Employers often request new and existing employees to sign a non-competition agreement covenant not to compete. The “non-compete” typically provides that the employee, upon termination of employment, may not be employed by a competing business for a defined period of time within a defined territory.
While many employees sign these covenants believing that they are not enforceable, the rule in Massachusetts (and in many other states) is that a covenant not to compete will be enforced to the extent it is “reasonably limited in time and space, is necessary to protect a legitimate interest, and is consonant with the public interest.” Even when a covenant not to compete is overly broad, courts in Massachusetts are generally willing to narrow it to a reasonable scope and then enforce it.
The most widely recognized business interests that will support enforcement of a covenant not to compete are protection of a company’s trade secrets or confidential information, and protection of a company’s “goodwill.” A trade secret may consist of “any formula, pattern, device or compilation of information which is used in one’s business, and which gives him [or her] an opportunity to obtain an advantage over competitors who do not know or use it.” Confidential information can also include such information as the names and requirements of customers, where such information is not generally known or easily acquired.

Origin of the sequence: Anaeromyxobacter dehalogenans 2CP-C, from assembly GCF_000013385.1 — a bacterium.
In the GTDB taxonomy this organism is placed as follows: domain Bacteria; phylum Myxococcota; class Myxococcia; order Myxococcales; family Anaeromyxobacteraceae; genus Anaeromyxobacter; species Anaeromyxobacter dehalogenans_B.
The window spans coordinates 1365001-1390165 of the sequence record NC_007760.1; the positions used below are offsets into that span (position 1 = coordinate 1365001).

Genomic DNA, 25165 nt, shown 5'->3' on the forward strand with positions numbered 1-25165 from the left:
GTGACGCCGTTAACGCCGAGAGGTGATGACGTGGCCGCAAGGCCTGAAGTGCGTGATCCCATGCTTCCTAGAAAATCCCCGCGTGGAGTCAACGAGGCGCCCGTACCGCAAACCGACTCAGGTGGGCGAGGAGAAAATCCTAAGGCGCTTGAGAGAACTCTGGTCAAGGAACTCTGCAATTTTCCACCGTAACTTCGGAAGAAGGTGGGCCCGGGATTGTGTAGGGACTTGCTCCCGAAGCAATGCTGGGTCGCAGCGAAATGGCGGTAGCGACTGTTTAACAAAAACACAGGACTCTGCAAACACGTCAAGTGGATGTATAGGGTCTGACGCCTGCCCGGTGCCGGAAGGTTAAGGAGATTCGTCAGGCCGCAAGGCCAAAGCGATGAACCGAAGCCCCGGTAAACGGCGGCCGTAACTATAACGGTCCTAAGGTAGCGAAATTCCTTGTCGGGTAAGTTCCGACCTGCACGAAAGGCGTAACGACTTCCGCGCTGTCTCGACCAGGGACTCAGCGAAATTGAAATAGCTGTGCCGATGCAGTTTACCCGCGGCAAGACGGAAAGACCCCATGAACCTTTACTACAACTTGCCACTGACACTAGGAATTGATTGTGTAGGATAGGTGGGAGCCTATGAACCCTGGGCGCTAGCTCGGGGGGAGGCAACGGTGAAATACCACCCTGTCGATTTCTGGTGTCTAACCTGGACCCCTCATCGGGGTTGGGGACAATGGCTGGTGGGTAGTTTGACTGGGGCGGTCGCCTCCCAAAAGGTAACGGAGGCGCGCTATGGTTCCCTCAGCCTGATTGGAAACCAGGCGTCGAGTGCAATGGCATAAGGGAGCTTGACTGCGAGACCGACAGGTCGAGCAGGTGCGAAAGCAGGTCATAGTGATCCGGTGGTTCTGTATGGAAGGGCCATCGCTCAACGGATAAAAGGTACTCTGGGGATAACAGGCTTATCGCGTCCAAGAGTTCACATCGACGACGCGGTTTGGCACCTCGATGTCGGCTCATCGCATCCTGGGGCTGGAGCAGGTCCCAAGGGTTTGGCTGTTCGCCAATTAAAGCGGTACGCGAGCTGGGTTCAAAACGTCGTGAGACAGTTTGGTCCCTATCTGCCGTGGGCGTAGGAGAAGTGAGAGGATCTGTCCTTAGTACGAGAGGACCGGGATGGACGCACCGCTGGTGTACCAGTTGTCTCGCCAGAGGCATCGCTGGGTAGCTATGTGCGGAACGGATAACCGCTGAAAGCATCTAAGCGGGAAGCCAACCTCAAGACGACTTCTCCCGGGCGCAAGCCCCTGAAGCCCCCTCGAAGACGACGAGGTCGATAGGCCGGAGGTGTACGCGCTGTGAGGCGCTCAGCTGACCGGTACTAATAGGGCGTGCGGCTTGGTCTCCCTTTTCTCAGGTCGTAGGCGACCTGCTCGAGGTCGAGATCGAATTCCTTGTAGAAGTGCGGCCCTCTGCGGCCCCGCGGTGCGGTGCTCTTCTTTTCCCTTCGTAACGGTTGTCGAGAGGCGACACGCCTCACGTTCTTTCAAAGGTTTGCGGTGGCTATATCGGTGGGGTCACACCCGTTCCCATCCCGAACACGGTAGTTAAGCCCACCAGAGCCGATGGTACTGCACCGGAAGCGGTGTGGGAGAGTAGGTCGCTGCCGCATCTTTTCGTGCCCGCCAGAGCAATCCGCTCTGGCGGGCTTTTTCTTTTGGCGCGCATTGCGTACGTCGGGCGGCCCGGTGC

Goodwill, in the context of covenants not to compete, typically refers to a relationship that develops between an employee and the employer’s customers that results in continuing business. Courts typically regard customer goodwill as “belonging” to the employer, particularly if the employee developed the customer relationship while being paid to do so by the employer. In such cases, upon leaving the employer and joining a competitor, the employee is often in a position to “take the customer” with him or her. Enforcement of a covenant not to compete can prevent the employee from appropriating the prior employer’s goodwill for the benefit of a competitor. Many times, when a prior employer seeks protection of its customer goodwill, courts will allow the employee to work for a competitor but prevent the employee for a period of time from soliciting the customers he dealt with for his previous employer.
The outcome in cases involving covenants not to compete can be unpredictable. Each case turns on its own facts, and different judges have different propensities as far as enforcing, or refusing to enforce such agreements. Some of the factors that can come into play when determining the enforceability of a covenant not to compete include whether the covenant is truly necessary to protect a legitimate business interest; whether the employer has breached the employment contract or has engaged in conduct that is inequitable; whether the employer has changed its identity or name, or has been purchased by another business; whether the public interest is against enforcement; and whether the employee’s job responsibilities have evolved over time so as to render the non-compete obsolete.
Attorneys at Casner & Edwards, LLP are experienced in drafting and reviewing covenants not to compete, and in representing both employers and employees in litigation seeking to enforce or to defend against such covenants. If you are interested in speaking to an attorney at Casner & Edwards about such a matter, please contact Doug Mansfield or Steve Perry.